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Controversies in Neurology
January 1998

Do Nonconvulsive Seizures Damage the Brain?—No

Author Affiliations

From the Department of Neurology, School of Medicine, University of California, San Francisco.

 

HACHINSKIVLADIMIRMD, FRCPC, DSCMED

Arch Neurol. 1998;55(1):119-120. doi:10.1001/archneur.55.1.119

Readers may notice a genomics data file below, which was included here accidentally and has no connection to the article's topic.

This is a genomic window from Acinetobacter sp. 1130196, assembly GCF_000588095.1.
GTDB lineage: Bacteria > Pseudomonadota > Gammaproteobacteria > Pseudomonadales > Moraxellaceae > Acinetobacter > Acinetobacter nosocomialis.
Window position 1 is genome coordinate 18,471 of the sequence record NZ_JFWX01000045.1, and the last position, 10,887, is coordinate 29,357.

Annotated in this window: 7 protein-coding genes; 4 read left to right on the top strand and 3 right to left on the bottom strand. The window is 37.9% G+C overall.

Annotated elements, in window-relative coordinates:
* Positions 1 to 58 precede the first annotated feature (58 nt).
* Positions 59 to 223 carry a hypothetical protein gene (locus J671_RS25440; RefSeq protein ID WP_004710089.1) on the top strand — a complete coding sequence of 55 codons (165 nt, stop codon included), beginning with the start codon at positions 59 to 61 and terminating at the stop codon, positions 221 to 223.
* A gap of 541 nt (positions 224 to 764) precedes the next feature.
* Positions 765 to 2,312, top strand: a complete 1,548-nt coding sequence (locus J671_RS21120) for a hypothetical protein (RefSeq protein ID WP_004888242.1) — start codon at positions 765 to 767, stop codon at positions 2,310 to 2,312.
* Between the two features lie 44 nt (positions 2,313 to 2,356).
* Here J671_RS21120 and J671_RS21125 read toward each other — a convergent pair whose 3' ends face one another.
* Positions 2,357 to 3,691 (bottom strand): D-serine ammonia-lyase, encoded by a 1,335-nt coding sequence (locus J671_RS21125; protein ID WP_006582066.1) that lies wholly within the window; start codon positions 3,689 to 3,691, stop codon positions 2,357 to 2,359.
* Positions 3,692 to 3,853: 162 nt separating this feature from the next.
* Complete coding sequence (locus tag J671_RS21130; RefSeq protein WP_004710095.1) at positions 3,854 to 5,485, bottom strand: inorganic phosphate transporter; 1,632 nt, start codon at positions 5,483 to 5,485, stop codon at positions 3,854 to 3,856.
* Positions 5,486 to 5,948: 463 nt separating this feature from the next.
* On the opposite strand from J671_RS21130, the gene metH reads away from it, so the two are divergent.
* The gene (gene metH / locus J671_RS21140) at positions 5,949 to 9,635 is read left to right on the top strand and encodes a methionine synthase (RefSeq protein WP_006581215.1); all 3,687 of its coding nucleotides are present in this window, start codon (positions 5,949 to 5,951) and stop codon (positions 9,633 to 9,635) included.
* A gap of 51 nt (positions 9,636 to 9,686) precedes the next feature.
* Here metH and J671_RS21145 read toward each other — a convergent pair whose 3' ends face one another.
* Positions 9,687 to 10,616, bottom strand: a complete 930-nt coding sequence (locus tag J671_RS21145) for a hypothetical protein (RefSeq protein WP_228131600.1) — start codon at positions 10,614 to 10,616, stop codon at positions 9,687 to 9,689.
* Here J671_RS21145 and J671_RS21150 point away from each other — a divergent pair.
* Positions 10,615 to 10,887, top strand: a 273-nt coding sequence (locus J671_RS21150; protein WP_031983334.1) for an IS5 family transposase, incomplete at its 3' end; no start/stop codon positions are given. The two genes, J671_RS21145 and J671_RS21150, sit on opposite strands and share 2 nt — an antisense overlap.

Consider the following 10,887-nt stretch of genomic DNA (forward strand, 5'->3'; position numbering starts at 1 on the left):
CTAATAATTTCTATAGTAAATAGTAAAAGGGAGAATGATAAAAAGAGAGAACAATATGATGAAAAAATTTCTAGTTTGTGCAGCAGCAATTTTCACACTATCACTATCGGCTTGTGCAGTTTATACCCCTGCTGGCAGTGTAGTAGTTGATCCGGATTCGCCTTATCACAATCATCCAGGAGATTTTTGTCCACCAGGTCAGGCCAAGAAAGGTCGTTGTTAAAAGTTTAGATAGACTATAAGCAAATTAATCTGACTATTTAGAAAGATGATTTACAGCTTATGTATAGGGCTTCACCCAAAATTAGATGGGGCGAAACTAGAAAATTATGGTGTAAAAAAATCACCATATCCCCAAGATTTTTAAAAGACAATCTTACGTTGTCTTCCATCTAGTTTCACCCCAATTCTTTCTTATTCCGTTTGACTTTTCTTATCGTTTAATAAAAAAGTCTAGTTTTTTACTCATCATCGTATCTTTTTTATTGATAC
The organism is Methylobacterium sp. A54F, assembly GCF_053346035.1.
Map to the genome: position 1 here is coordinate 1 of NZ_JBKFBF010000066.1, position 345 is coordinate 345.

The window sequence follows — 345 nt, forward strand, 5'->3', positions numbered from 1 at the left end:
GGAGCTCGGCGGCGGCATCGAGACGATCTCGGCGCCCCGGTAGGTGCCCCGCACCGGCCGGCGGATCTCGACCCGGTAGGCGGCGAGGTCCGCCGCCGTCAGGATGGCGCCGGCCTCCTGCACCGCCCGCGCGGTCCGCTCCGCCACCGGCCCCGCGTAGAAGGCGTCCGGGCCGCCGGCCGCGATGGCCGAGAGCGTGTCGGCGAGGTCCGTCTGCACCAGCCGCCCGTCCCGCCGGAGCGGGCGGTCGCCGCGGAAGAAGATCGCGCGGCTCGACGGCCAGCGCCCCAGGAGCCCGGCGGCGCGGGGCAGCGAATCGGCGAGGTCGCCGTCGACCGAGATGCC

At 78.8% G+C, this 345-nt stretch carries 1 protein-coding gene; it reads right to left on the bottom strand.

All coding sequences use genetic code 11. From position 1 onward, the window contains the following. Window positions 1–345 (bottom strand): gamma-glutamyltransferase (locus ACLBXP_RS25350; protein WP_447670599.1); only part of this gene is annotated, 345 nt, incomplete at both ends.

WHEN attempting to determine whether nonconvulsive seizures cause brain damage, it is appropriate to examine initially whether nonconvulsive status epilepticus produces such damage. If it does, the aggressive treatment of this form of status epilepticus may be justified despite the potential morbidity of certain therapeutic approaches. If it does not, it may reasonably be concluded that isolated nonconvulsive seizures also fail to produce brain damage. To my knowledge, there is no information to indicate whether isolated nonconvulsive seizures recurring over many years are harmful, although it is pertinent that a benign course and an excellent prognosis for remission without evidence of cerebral damage are associated with certain hereditary, childhood-onset, nonconvulsive seizure disorders.

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